Æ News – No Sorrow for Such Tweet

Oct 26 2010 | By More

Twitter version of Romeo and Juliet up for two awards

By Thom Dibdin

Such Tweet Sorrow, the RSC’s twitter version of Romeo and Juliet which ran online in the Spring of this year, has been recognised with nominations in both the annual British Interactive Media Awards and the Royal Television Society awards.

The performance, which the RSC created in partnership with cross-platform media company Mudlark, has been nominated in the Arts and Culture section of the BIMAs, which rewards “projects that aim to cover, enhance or represent artistic or cultural endeavours that extend the reach of arts and culture to a wider audience”. The winner will be announced at a big industry bash at the Heaven nightclub in London on November 25.

The full list of nominees is:

  • A History of the World — BBC / VML
  • Classic FM : Classic Treasure Chase! — Holler / Global Radio
  • Recode | Decode — Saint@RKCR/Y&R
  • Such Tweet Sorrow — Mudlark in collaboration with the RSC
  • The Secret Dancer — Tate and Martin Perc
  • yV&A Search the Collections — the OTHER media

Such Tweet Sorrow is also nominated in the Best Digital Innovation category of the RTS Midlands Centre Awards which are to be held on November 4 at the University of Birmingham Great Hall. Also nominated are Embarrassing Bodies Live (Maverick) and WeVee (InCahoots).

The five-week long retelling of Romeo & Juliet used Twitter and other online social platforms to tell Shakespeare’s plot. James Barrett and Charlotte Wakefield played the star-crossed lovers @Romeo_Mo and @julietcap16 with Mark Holgate as Tybalt (@Tybalt_Cap), Geoffrey Newland as the Friar (@LaurenceFriar), Lu Corfield as a composite character of Juliet’s big sister Jess (@Jess_Nurse) and Ben Ashton as Mercutio (@mercuteio).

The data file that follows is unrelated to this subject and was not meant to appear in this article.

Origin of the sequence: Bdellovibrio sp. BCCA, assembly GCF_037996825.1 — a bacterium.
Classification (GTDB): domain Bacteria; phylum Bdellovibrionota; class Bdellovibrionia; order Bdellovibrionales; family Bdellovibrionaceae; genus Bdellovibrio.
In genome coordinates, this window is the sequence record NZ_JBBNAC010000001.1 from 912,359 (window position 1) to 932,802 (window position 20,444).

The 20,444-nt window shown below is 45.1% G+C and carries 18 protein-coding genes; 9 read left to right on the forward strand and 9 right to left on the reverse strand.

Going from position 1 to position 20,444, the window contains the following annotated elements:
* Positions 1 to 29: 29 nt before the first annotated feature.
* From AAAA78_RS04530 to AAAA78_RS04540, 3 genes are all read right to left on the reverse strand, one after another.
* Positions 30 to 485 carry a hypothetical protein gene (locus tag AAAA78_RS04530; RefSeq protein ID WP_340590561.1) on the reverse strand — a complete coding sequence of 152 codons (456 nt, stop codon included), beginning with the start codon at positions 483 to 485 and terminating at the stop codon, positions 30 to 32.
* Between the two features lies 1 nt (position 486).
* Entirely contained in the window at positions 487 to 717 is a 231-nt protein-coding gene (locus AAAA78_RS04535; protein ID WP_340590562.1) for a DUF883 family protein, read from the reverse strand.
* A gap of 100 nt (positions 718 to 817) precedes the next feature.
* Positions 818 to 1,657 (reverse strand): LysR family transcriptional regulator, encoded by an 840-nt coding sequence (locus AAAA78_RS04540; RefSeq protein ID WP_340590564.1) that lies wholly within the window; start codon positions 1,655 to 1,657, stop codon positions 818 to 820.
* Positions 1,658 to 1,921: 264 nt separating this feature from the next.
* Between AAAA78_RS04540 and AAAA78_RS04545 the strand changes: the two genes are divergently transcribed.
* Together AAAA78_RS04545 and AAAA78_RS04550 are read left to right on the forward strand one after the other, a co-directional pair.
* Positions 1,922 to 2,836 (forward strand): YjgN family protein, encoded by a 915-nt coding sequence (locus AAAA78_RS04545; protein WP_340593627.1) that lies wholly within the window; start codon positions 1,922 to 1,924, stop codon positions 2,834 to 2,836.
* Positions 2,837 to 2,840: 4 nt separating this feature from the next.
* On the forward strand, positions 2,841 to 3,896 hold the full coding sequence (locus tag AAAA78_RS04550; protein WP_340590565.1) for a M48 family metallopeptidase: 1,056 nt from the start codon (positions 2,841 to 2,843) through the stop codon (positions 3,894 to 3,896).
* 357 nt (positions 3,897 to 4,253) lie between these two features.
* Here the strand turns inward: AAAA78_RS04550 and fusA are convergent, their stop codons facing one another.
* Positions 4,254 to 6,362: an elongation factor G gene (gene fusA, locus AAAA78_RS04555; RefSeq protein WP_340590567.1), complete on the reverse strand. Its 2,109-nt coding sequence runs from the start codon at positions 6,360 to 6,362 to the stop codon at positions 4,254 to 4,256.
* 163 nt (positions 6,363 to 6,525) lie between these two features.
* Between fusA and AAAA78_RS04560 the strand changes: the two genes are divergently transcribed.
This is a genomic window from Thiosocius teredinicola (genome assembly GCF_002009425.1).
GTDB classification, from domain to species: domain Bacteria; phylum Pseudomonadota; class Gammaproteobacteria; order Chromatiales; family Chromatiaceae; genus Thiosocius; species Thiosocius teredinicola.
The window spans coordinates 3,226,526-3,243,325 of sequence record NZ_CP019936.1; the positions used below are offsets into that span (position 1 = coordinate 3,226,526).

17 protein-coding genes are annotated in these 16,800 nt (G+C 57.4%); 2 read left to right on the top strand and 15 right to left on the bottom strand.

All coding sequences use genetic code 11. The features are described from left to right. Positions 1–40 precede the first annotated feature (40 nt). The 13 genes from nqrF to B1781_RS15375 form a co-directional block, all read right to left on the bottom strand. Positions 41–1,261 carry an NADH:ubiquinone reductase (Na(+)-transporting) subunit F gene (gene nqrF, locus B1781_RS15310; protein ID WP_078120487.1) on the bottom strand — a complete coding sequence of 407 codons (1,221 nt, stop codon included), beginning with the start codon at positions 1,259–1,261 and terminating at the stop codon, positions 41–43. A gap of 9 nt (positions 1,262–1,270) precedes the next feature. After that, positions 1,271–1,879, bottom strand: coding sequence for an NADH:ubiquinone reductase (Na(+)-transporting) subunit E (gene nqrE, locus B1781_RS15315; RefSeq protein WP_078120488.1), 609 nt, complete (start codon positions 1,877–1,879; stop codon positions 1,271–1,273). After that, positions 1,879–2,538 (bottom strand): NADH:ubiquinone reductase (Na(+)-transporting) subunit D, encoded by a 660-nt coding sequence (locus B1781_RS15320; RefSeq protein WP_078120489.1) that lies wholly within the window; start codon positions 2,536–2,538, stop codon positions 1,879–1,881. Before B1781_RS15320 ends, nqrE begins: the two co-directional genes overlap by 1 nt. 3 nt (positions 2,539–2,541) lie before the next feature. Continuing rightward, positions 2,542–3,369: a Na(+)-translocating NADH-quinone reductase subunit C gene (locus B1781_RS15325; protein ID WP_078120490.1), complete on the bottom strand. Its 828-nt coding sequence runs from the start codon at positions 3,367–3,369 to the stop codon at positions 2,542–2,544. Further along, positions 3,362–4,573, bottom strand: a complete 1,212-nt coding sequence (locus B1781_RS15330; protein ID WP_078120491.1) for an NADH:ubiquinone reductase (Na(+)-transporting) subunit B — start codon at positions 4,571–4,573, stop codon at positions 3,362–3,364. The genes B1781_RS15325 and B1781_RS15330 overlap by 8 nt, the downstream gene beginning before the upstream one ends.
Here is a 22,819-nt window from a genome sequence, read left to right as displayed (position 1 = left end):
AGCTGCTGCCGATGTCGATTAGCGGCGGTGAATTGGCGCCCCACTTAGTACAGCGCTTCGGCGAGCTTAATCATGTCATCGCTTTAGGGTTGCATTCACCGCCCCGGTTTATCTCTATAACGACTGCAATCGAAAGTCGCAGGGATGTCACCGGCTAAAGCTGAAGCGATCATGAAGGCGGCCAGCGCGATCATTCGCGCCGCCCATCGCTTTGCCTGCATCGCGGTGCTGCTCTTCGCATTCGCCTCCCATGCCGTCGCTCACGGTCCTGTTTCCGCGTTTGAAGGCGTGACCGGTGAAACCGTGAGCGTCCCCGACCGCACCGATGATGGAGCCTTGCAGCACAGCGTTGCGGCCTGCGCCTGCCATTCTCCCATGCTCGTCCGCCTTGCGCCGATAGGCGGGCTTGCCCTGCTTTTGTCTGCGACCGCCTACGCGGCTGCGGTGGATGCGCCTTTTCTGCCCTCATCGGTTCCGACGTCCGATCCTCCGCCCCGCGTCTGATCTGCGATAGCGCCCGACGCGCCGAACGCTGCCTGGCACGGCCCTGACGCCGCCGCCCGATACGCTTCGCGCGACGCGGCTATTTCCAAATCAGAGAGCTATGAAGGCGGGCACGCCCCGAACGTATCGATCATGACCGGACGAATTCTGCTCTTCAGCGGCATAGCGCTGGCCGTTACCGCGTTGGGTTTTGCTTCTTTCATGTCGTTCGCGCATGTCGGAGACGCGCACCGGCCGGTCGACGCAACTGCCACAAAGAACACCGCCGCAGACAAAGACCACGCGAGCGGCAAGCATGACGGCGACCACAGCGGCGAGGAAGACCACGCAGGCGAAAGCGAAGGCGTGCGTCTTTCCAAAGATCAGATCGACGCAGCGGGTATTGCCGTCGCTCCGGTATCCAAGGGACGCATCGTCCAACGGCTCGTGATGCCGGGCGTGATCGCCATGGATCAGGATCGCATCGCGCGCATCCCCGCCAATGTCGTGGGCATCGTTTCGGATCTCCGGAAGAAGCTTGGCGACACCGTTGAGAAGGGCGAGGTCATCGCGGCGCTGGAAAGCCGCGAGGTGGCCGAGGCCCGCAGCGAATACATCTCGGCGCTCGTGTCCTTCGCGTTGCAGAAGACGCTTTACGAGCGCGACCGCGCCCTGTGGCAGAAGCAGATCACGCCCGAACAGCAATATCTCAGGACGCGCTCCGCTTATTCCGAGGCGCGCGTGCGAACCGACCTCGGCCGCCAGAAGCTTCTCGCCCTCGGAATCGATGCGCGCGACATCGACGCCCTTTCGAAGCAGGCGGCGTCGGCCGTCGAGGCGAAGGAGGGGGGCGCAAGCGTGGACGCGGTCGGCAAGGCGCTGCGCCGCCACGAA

Where this Twitter-play differed from other similar attempts at using the micro-blogging medium as a storytelling platform was in its narrative structure. Online storyteller Tim Wright and playwright Bethan Marlow collaborated on a story grid where the character’s lives were mapped out over the five weeks. Instead of using Shakespeare’s word the characters tweeted in the manner that normal people would: Juliet’s tweets were quick and often; her elder sister ‘Nurse’ Jess’ more mature and reflective.

This lead to a tantalising and new take on the play with the audience able to interact with the performers – and the online death of Mercutio  drawing an astounding response.

Mudlark are currently developing new ideas for cross-media storytelling.

The full “script” of Such Tweet Sorrow remains online at http://www.suchtweetsorrow.com/ . There are several reviews and interviews with cast members, here in the Annals.

Detials of the BIMA Awards are available on the BIMA website.

Details of the RTS awards are on their facebook page here.


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